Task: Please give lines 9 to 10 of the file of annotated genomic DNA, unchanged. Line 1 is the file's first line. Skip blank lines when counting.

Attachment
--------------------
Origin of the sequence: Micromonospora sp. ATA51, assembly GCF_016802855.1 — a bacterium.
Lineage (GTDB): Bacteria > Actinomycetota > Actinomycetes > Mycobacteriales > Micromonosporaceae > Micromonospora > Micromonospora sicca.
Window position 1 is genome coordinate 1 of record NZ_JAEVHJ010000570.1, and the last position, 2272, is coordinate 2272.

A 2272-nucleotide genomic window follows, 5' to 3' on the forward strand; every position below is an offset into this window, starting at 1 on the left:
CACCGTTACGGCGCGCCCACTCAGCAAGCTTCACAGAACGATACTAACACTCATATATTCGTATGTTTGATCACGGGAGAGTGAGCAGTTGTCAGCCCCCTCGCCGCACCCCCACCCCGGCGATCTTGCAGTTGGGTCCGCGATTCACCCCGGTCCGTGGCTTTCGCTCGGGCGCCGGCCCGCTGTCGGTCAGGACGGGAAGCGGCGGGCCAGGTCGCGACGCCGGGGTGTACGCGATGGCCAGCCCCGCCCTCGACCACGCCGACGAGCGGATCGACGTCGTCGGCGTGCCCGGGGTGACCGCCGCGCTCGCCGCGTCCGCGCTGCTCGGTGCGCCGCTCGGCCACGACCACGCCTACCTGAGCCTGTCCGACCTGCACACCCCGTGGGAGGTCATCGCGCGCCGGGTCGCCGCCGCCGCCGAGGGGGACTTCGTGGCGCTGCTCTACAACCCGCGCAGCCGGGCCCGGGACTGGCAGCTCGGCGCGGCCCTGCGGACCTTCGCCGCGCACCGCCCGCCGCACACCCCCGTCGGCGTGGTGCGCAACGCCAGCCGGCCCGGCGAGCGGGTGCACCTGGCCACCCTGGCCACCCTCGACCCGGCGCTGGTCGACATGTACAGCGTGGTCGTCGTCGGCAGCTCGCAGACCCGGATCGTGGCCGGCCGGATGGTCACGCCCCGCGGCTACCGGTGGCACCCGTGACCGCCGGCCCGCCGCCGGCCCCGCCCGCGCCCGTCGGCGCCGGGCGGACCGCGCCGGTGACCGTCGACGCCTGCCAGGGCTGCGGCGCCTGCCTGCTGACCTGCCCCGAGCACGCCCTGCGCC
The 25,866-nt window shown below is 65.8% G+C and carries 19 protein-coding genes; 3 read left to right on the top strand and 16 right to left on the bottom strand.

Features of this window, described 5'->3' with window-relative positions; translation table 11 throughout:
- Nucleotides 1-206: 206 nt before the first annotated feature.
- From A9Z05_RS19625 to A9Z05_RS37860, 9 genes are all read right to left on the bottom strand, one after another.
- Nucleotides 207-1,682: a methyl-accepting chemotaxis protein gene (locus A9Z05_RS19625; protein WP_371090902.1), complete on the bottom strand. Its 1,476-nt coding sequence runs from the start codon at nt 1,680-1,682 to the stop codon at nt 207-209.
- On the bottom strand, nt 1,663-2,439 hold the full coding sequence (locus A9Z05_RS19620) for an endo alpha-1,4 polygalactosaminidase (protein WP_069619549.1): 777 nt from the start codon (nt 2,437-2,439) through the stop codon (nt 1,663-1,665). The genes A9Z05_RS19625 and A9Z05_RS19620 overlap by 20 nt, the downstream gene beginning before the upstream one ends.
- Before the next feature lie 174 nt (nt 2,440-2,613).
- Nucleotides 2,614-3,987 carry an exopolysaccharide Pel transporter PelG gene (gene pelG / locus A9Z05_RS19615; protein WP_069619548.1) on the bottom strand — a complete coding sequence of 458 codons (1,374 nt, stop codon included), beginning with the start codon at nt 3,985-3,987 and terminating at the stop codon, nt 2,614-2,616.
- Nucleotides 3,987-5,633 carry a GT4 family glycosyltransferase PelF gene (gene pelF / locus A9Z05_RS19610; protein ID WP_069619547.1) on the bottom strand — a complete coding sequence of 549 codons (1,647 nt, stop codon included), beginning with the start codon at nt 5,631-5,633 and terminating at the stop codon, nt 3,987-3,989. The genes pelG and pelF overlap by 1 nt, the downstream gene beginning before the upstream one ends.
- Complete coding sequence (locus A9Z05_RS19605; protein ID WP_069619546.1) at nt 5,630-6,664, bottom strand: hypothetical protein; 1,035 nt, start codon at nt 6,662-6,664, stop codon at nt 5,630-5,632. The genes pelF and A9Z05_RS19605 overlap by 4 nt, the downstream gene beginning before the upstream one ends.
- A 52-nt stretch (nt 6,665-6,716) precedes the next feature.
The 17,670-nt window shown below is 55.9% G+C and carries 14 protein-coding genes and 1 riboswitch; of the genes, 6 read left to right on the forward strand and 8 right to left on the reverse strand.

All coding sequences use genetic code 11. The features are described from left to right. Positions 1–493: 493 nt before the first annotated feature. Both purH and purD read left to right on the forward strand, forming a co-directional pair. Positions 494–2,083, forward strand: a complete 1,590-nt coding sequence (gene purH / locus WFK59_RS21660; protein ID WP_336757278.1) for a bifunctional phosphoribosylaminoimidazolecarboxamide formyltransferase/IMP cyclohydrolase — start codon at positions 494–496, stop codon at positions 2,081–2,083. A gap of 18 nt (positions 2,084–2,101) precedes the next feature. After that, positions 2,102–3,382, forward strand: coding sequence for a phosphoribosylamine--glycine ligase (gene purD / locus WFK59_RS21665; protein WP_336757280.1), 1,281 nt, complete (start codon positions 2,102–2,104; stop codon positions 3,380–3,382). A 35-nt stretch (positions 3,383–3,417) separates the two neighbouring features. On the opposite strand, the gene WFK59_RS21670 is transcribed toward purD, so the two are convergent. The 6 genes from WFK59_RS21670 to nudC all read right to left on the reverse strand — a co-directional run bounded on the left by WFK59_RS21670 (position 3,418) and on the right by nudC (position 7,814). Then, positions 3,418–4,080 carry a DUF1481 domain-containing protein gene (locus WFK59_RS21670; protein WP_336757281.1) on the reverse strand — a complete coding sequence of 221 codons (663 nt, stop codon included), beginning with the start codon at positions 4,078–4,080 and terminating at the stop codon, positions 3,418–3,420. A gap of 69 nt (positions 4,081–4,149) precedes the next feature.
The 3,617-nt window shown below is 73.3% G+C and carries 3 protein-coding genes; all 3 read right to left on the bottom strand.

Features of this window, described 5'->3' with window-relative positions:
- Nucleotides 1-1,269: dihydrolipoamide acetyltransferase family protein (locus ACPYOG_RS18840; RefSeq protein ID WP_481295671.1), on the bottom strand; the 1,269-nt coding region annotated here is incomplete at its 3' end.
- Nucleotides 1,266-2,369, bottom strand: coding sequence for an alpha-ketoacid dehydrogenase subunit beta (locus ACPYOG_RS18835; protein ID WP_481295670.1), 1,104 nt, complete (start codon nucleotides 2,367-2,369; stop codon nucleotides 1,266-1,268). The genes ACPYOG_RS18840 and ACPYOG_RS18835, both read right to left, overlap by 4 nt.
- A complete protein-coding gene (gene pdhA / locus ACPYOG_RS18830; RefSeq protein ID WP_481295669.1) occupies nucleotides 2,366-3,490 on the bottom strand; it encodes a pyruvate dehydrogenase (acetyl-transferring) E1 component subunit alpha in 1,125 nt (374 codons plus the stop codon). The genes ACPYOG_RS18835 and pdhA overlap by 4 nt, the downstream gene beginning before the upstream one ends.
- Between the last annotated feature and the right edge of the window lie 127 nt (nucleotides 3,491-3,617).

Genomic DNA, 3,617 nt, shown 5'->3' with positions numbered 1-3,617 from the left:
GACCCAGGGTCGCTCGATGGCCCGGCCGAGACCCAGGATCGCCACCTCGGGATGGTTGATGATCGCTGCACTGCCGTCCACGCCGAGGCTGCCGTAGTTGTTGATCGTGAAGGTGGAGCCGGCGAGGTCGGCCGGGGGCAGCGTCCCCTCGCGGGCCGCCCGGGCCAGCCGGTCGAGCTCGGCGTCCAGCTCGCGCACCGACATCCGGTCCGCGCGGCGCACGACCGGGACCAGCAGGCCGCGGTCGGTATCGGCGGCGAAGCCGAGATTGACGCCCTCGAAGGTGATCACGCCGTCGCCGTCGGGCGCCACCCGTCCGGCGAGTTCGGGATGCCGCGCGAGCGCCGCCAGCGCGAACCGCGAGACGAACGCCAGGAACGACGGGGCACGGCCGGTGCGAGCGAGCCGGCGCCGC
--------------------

- From A9Z05_RS19625 to A9Z05_RS37860, 9 genes are all read right to left on the bottom strand, one after another.
- Nucleotides 207-1,682: a methyl-accepting chemotaxis protein gene (locus A9Z05_RS19625; protein WP_371090902.1), complete on the bottom strand. Its 1,476-nt coding sequence runs from the start codon at nt 1,680-1,682 to the stop codon at nt 207-209.